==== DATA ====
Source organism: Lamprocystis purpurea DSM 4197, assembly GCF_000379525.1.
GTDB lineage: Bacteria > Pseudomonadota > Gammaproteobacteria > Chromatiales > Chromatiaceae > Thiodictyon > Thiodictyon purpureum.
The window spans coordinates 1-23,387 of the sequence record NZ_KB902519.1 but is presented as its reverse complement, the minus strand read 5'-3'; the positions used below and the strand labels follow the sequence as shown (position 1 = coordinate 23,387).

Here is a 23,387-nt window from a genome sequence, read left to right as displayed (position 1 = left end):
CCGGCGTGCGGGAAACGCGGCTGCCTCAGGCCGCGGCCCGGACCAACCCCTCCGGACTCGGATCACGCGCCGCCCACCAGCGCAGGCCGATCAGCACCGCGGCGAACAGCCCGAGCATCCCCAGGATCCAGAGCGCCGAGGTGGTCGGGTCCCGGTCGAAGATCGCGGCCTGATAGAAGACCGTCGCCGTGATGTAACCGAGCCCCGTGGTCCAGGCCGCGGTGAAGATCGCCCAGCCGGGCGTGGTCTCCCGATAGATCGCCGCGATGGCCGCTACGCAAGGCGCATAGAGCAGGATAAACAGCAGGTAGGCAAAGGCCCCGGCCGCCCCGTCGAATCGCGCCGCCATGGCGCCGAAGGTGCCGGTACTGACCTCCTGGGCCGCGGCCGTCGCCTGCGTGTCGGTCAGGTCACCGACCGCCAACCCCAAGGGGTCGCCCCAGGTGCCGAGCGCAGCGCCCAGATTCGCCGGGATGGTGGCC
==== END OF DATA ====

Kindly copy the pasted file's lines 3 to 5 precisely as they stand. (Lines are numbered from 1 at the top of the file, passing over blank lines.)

The window spans coordinates 1-23,387 of the sequence record NZ_KB902519.1 but is presented as its reverse complement, the minus strand read 5'-3'; the positions used below and the strand labels follow the sequence as shown (position 1 = coordinate 23,387).

Here is a 23,387-nt window from a genome sequence, read left to right as displayed (position 1 = left end):
CCGGCGTGCGGGAAACGCGGCTGCCTCAGGCCGCGGCCCGGACCAACCCCTCCGGACTCGGATCACGCGCCGCCCACCAGCGCAGGCCGATCAGCACCGCGGCGAACAGCCCGAGCATCCCCAGGATCCAGAGCGCCGAGGTGGTCGGGTCCCGGTCGAAGATCGCGGCCTGATAGAAGACCGTCGCCGTGATGTAACCGAGCCCCGTGGTCCAGGCCGCGGTGAAGATCGCCCAGCCGGGCGTGGTCTCCCGATAGATCGCCGCGATGGCCGCTACGCAAGGCGCATAGAGCAGGATAAACAGCAGGTAGGCAAAGGCCCCGGCCGCCCCGTCGAATCGCGCCGCCATGGCGCCGAAGGTGCCGGTACTGACCTCCTGGGCCGCGGCCGTCGCCTGCGTGTCGGTCAGGTCACCGACCGCCAACCCCAAGGGGTCGCCCCAGGTGCCGAGCGCAGCGCCCAGATTCGCCGGGATGGTGGCC